CSS Weblife

Remember when CSS was new and we all wanted to create lighter-than-air pure CSS websites? It seems like only yesterday. Browser quirks and complex flashy interfaces put an end to those dreams, at least in the realm of corporate and most business sites. CSS is far from finished, though. Here’s a link to a list of CSS Design award winners, many of them business sites:

I like to use CSS as much as possible, especially when I discover special creative useful CSS. I use CSS for my 3-column expandable-width site layout (e.g., my bobzeen site). I use the once-semi-famous expandable-rounded-box left-nav menu, which auto-adjusts height when you insert more menu items (orange left-nav on my bobzeen site). I put a clever-plus-useful CSS-method top-menu layout that looks sort of like a hoverable tab menu (top nav on my resume site). Last and latest but not least, I put the awesome loveable hoverable CSS world map ( on my bobzeen homepage), for which fine piece of CSS scripting I give credit to the author, Jarod Taylor.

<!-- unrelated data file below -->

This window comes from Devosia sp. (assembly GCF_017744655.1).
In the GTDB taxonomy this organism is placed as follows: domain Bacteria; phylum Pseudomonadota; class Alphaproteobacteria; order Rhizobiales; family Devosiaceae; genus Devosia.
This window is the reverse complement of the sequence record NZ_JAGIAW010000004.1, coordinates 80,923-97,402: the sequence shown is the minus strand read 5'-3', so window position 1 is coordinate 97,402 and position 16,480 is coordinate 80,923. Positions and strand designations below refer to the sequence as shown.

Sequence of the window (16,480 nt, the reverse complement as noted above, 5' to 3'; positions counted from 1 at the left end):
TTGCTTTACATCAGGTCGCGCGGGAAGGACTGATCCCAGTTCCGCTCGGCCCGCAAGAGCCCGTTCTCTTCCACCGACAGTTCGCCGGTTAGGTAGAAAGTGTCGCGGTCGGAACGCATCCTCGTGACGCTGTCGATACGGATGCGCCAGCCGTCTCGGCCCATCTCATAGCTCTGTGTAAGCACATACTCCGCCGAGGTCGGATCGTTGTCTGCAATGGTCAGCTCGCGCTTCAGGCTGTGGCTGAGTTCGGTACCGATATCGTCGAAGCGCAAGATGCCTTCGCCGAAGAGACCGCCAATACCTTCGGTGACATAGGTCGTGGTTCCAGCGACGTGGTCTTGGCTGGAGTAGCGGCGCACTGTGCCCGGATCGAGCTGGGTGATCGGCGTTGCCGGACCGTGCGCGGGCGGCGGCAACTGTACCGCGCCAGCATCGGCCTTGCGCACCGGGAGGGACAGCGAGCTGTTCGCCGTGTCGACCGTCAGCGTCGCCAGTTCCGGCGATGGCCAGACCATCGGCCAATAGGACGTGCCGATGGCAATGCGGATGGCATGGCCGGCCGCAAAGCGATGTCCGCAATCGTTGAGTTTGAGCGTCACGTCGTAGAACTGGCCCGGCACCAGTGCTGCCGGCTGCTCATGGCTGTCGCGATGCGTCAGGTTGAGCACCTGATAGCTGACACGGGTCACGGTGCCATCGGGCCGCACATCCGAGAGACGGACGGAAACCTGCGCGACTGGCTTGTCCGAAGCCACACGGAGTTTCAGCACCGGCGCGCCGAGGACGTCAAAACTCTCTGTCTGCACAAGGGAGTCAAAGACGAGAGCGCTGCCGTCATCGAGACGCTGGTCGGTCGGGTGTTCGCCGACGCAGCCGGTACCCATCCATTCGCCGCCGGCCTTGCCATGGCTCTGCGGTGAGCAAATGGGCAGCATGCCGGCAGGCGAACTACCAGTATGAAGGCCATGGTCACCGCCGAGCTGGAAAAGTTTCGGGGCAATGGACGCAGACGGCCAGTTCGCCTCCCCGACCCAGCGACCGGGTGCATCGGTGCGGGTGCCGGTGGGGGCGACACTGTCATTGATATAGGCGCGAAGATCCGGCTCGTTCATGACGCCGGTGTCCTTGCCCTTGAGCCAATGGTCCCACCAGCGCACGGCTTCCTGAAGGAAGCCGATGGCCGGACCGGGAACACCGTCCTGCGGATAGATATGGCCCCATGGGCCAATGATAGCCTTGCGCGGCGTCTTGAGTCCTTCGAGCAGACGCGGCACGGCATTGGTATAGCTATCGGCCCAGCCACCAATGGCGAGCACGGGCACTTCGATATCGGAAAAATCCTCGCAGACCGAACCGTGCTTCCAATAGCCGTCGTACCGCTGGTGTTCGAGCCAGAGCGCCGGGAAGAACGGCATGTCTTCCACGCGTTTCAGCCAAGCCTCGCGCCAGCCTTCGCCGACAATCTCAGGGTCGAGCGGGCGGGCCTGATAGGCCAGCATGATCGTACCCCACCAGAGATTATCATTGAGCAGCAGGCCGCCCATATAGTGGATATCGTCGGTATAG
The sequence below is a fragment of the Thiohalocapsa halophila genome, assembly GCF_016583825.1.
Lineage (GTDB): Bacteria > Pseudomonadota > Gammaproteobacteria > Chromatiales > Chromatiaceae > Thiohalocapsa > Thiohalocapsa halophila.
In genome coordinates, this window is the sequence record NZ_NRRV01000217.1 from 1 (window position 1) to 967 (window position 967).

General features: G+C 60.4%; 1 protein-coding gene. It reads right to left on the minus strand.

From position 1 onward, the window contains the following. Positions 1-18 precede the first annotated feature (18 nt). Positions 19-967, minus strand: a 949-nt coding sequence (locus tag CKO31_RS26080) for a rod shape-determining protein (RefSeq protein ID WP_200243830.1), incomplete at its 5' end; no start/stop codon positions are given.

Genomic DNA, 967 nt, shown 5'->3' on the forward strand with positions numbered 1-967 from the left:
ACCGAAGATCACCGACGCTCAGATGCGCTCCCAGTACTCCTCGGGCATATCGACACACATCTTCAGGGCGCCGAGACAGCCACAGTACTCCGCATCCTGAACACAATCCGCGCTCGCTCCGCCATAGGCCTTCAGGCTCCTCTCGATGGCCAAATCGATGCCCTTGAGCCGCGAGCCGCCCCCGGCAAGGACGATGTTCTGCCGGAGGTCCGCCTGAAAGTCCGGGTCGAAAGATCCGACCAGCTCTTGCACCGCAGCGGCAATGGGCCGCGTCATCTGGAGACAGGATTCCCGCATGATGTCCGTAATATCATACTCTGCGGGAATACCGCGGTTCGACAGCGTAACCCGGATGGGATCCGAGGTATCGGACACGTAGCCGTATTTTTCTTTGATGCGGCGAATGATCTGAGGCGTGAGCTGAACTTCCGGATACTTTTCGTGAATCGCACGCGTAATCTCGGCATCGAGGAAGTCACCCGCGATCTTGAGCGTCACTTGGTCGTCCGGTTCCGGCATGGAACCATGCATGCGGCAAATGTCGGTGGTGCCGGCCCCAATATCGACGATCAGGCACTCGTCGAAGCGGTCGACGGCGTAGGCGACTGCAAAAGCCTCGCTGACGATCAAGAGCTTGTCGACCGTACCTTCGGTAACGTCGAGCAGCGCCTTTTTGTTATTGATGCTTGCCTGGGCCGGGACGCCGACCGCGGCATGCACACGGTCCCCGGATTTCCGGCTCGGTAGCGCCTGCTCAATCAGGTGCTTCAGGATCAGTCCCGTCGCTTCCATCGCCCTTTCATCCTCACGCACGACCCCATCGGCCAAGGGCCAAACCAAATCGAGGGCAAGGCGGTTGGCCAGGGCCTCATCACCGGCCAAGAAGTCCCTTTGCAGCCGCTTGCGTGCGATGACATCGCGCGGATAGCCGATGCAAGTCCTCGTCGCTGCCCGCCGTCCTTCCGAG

It would be nice if we lived in a world of pure CSS, but RL is laced with disappointments, boundaries, and exceptions. We confront bourgeois banalities like javascript and the egregious gratuities of ajax. It reminds me of the early film-art era devolving into formulaic Hollywood movies. Today website art is devolving into flashy UX entertainment.

Maybe I’m over analogizing/eulogizing/elegizing. After all, what’s the point of single-minded CSS when there’s so much more you can add to the mix for more complex, exciting features and functionality?

Still, one hangs on. Complexity has many faces. A page of sparse articulate code wrapped in flowing CSS, imbued with clean, bright lines of stylsheet magic, produces a pure lighter-than-air weblife that we all dream about and want for our children. My hope for today is to revisit the power of CSS and the aesthetic web to build a better web page, and a better tomorrow.

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